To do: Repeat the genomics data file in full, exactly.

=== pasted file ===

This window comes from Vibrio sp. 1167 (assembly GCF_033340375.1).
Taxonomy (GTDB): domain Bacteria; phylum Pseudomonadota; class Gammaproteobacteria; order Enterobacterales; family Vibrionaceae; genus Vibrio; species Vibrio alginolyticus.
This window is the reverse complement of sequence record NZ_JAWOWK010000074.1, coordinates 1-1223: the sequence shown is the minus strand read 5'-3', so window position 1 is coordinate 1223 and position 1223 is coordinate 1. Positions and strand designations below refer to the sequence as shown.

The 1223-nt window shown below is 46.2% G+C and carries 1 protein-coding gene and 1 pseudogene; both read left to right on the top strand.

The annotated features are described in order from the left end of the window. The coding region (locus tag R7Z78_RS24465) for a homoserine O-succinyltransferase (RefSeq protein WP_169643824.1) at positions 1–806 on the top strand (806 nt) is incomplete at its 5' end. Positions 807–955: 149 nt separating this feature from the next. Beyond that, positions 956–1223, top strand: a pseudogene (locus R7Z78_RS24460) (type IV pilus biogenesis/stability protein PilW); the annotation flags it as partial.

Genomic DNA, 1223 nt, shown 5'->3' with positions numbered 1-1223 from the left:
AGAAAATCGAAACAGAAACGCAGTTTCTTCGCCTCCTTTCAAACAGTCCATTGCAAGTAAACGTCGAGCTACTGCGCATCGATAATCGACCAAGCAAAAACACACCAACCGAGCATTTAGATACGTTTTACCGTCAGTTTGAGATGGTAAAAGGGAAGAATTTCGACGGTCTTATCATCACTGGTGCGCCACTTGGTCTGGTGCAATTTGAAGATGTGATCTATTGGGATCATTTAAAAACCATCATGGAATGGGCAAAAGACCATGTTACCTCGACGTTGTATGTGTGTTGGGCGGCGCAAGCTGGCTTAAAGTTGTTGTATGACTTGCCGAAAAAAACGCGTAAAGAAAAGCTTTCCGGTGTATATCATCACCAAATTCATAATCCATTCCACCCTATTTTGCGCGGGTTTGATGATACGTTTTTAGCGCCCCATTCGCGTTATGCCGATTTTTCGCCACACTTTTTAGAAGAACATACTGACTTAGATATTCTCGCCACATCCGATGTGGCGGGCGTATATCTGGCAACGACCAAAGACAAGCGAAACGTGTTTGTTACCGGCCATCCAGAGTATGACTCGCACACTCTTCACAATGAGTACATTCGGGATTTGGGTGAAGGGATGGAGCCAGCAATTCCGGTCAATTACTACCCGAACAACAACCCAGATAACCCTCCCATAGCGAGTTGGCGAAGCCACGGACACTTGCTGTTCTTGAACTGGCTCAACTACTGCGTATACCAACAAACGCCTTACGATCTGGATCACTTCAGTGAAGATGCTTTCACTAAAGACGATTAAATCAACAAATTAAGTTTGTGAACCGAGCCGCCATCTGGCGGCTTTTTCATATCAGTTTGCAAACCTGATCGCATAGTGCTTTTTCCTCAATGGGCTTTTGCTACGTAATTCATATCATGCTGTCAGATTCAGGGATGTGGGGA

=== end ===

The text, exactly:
This window comes from Vibrio sp. 1167 (assembly GCF_033340375.1).
Taxonomy (GTDB): domain Bacteria; phylum Pseudomonadota; class Gammaproteobacteria; order Enterobacterales; family Vibrionaceae; genus Vibrio; species Vibrio alginolyticus.
This window is the reverse complement of sequence record NZ_JAWOWK010000074.1, coordinates 1-1223: the sequence shown is the minus strand read 5'-3', so window position 1 is coordinate 1223 and position 1223 is coordinate 1. Positions and strand designations below refer to the sequence as shown.

The 1223-nt window shown below is 46.2% G+C and carries 1 protein-coding gene and 1 pseudogene; both read left to right on the top strand.

The annotated features are described in order from the left end of the window. The coding region (locus tag R7Z78_RS24465) for a homoserine O-succinyltransferase (RefSeq protein WP_169643824.1) at positions 1–806 on the top strand (806 nt) is incomplete at its 5' end. Positions 807–955: 149 nt separating this feature from the next. Beyond that, positions 956–1223, top strand: a pseudogene (locus R7Z78_RS24460) (type IV pilus biogenesis/stability protein PilW); the annotation flags it as partial.

Genomic DNA, 1223 nt, shown 5'->3' with positions numbered 1-1223 from the left:
AGAAAATCGAAACAGAAACGCAGTTTCTTCGCCTCCTTTCAAACAGTCCATTGCAAGTAAACGTCGAGCTACTGCGCATCGATAATCGACCAAGCAAAAACACACCAACCGAGCATTTAGATACGTTTTACCGTCAGTTTGAGATGGTAAAAGGGAAGAATTTCGACGGTCTTATCATCACTGGTGCGCCACTTGGTCTGGTGCAATTTGAAGATGTGATCTATTGGGATCATTTAAAAACCATCATGGAATGGGCAAAAGACCATGTTACCTCGACGTTGTATGTGTGTTGGGCGGCGCAAGCTGGCTTAAAGTTGTTGTATGACTTGCCGAAAAAAACGCGTAAAGAAAAGCTTTCCGGTGTATATCATCACCAAATTCATAATCCATTCCACCCTATTTTGCGCGGGTTTGATGATACGTTTTTAGCGCCCCATTCGCGTTATGCCGATTTTTCGCCACACTTTTTAGAAGAACATACTGACTTAGATATTCTCGCCACATCCGATGTGGCGGGCGTATATCTGGCAACGACCAAAGACAAGCGAAACGTGTTTGTTACCGGCCATCCAGAGTATGACTCGCACACTCTTCACAATGAGTACATTCGGGATTTGGGTGAAGGGATGGAGCCAGCAATTCCGGTCAATTACTACCCGAACAACAACCCAGATAACCCTCCCATAGCGAGTTGGCGAAGCCACGGACACTTGCTGTTCTTGAACTGGCTCAACTACTGCGTATACCAACAAACGCCTTACGATCTGGATCACTTCAGTGAAGATGCTTTCACTAAAGACGATTAAATCAACAAATTAAGTTTGTGAACCGAGCCGCCATCTGGCGGCTTTTTCATATCAGTTTGCAAACCTGATCGCATAGTGCTTTTTCCTCAATGGGCTTTTGCTACGTAATTCATATCATGCTGTCAGATTCAGGGATGTGGGGA